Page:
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Infrastructure Grant Program to Focus on Climate Change Resiliency

The U.S. Department of Transportation announced the release of a new $848 million funding program designed around hardening transportation infrastructure in the face of climate change.

In 2016, Hurricane Matthew caused damage and flooding along the Atlantic Coast.
In 2016, Hurricane Matthew caused massive damage and severe flooding along the Atlantic Coast.
States and local jurisdictions will have access to a new federal funding program to shore up surface transportation infrastructure vulnerable to the effects of climate change.

The U.S. Department of Transportation has announced the launch of the Promoting Resilient Operations for Transformative, Efficient and Cost-Saving Transportation (PROTECT) Discretionary Grant Program, an $848 million competitive grant initiative. The program is part of the $1.2 trillion Infrastructure Investment and Jobs Act.

“This is a program that I think is particularly important to meet the Biden administration priorities to combating the climate crisis, and making our infrastructure resilient,” said U.S. DOT Deputy Secretary Polly Trottenberg in a briefing with reporters April 20.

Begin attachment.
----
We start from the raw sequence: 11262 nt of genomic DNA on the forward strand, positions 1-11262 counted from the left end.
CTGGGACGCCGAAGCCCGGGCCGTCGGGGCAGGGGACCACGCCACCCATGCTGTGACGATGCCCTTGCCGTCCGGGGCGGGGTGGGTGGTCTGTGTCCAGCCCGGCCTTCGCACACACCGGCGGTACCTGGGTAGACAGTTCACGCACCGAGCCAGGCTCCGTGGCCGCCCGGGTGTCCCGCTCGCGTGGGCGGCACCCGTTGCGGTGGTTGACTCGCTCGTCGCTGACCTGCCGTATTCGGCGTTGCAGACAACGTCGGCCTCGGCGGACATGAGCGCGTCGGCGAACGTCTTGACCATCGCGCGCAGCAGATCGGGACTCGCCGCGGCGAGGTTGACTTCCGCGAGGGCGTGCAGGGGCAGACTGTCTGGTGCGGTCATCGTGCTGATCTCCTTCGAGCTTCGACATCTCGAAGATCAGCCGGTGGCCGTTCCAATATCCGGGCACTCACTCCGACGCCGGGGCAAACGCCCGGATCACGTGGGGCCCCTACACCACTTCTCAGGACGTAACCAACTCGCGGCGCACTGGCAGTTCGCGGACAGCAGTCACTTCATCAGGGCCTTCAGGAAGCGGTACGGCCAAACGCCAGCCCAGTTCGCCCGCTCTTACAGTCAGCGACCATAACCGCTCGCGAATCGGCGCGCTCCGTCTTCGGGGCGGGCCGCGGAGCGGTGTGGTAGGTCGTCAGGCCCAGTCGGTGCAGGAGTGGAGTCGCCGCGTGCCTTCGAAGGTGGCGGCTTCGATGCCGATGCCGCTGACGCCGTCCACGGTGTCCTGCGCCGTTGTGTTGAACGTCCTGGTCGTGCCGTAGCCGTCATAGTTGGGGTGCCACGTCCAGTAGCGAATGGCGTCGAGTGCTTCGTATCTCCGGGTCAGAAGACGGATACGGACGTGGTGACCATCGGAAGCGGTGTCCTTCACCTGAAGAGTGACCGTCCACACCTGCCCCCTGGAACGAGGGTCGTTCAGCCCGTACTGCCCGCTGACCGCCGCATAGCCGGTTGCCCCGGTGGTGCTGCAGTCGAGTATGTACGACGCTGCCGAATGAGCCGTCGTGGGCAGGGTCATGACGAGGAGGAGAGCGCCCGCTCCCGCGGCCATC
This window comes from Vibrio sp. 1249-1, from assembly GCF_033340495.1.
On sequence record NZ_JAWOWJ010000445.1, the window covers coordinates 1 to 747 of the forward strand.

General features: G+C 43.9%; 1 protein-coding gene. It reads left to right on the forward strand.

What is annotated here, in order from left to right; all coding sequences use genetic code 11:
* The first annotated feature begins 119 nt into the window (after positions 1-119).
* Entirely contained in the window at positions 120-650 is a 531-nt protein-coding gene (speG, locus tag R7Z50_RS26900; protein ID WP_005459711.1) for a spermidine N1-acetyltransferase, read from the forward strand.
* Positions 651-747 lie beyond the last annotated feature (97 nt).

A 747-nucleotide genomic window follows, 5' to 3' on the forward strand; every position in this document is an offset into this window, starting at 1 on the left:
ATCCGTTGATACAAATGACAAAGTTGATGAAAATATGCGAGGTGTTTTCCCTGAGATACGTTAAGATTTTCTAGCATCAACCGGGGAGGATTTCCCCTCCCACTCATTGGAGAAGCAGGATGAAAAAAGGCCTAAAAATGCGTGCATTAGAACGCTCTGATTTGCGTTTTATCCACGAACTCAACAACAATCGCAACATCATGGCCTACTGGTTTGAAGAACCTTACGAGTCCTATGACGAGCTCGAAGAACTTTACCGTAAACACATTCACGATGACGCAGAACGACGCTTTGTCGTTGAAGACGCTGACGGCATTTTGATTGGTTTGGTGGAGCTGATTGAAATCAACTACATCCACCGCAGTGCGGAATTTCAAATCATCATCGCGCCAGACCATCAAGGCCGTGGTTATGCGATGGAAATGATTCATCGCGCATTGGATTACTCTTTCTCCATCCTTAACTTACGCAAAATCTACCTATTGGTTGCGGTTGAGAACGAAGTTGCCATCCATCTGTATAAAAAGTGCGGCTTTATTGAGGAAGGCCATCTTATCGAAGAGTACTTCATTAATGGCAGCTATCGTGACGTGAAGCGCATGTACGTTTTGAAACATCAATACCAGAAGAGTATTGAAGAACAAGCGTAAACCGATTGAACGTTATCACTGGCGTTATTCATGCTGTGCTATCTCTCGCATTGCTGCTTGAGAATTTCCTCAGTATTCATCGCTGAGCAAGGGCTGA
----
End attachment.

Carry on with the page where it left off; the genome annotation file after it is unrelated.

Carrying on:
The funding comes in addition to the $7.3 billion PROTECT Formula Program, which is helping to develop projects like an effort to move New Hampshire Route 16 to make it less vulnerable to washouts and flooding from the Androscoggin River.

The PROTECT Grant Program is aimed at projects that consider a holistic approach to make not only transportation components but housing and other infrastructure more resilient, said Trottenberg.

“It’s not just about highway infrastructure. There’s other elements as well,” echoed Shailen Bhatt, administrator for the Federal Highway Administration (FHWA.)

“[The grant program] will invest now to create more resilient infrastructure that will save money in the long run by minimizing the need for costly maintenance and rebuilding, open up opportunities for more communities to build better transportation that can weather the climate crisis, and strengthen America’s position in the world by ensuring infrastructure that supports every facet of American life and commerce, and is built for the long haul,” said Bhatt.
Skip Descant writes about smart cities, the Internet of Things, transportation and other areas. He spent more than 12 years reporting for daily newspapers in Mississippi, Arkansas, Louisiana and California. He lives in downtown Yreka, Calif.